As an undergrad in Minnesota, Dornquast said he and fellow student Van Cliburn—the renowned pianist—were treated to similar awe-inspiring moments through the generosity of two educational mentors. Establishing the Stratford endowment was a way to pay it forward and give more students a one-of-a-kind cultural experience.
“We were taken to the Metropolitan Opera and great orchestra concerts and art galleries,” Dornquast said. “It was all quite wonderful and I remember telling them I couldn’t possibly repay them for the kindnesses they had shown me. They said, ‘Somewhere in your unimaginable future, there will come a time when you have the means to do this for somebody else. And you will.’ Students read plays and think they’ve learned something. But when they see them performed by the best professional actors in the world, it absolutely knocks them out.”
Dornquast said the field-based Stratford Festival course is thriving under the direction of David Wood, Honors Program director and English professor. Wood has published widely on Shakespeare and other Renaissance dramatists. He co-leads the Ontario tour with history professor Chet Defonso.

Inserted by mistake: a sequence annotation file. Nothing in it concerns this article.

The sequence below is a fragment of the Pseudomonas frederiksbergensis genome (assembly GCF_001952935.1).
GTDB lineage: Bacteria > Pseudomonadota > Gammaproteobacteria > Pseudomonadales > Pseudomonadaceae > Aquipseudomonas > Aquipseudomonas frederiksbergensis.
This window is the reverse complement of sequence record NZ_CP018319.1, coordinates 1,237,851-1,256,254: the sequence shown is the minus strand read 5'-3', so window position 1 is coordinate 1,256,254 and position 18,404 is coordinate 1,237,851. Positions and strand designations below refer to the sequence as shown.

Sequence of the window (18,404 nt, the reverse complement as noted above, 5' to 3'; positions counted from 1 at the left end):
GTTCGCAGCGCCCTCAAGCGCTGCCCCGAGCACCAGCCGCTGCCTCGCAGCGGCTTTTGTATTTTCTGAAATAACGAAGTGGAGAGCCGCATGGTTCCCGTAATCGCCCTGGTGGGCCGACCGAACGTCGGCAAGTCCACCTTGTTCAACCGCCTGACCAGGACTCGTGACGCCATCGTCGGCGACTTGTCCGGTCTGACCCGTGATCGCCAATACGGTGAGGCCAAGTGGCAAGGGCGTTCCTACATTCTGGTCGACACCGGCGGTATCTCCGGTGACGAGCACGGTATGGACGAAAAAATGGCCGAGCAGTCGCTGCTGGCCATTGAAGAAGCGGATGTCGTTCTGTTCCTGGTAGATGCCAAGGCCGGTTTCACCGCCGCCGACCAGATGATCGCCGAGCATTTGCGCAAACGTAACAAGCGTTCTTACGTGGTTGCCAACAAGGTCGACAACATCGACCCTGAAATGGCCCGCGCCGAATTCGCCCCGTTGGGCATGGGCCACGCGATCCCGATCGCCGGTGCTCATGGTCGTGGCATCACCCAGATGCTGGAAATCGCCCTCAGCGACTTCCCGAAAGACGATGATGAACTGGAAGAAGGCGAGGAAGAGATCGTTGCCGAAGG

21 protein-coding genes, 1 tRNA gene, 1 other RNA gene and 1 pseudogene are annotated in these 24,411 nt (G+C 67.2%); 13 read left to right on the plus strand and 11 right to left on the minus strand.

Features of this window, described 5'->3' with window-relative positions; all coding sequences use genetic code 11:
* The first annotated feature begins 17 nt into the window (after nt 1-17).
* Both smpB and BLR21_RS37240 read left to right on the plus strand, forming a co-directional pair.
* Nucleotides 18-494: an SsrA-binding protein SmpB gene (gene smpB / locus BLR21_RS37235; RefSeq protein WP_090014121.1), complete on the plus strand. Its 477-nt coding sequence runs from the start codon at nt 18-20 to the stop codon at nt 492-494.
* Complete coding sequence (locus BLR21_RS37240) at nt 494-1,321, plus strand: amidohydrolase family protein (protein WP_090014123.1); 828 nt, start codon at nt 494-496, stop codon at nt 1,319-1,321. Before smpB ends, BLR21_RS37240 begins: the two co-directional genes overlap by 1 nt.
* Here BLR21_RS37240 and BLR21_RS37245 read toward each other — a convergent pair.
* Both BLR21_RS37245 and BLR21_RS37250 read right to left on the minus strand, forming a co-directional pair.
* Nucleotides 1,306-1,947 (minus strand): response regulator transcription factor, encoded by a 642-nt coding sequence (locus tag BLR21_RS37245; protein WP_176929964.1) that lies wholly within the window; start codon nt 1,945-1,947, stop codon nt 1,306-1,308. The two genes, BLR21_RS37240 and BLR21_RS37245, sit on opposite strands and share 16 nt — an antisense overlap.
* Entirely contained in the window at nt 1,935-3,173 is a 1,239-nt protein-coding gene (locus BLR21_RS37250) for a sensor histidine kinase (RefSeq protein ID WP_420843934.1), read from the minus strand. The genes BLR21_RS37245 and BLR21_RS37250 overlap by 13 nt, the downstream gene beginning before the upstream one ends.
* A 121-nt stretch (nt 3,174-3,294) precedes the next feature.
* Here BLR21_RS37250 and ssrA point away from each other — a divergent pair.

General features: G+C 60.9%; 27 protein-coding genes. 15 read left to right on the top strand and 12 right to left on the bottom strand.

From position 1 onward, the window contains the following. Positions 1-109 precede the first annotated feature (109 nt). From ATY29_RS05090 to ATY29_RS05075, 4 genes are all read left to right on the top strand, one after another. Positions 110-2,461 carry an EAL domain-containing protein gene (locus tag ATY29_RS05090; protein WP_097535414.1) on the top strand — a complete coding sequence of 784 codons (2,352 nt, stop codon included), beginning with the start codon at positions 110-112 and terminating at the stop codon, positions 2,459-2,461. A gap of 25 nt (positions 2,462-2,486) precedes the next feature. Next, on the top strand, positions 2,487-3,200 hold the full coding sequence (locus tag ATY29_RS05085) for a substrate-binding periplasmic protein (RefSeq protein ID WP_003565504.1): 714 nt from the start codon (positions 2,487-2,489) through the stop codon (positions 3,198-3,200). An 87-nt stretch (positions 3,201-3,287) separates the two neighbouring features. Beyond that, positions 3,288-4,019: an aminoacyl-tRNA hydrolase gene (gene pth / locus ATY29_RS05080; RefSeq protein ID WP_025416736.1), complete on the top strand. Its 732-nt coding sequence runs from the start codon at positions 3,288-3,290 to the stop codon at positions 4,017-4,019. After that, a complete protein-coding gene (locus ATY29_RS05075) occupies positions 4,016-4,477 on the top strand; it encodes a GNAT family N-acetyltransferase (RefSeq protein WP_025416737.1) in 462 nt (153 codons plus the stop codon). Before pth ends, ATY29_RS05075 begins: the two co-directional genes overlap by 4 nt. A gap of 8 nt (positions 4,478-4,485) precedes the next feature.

“This is one of the greatest things that ever fell into my lap,” Wood said. “I never let students forget that Shakespeare continues to be a multi-billion dollar a year industry. This guy from a fairly obscure corner of England did something right and is able to tell us more about what it’s like to be a human than perhaps any other artist. A play that some consider dry and tedious on the page becomes spellbinding on stage because of what actors bring to the performance. Students sit there riveted, watching something amazing happen.”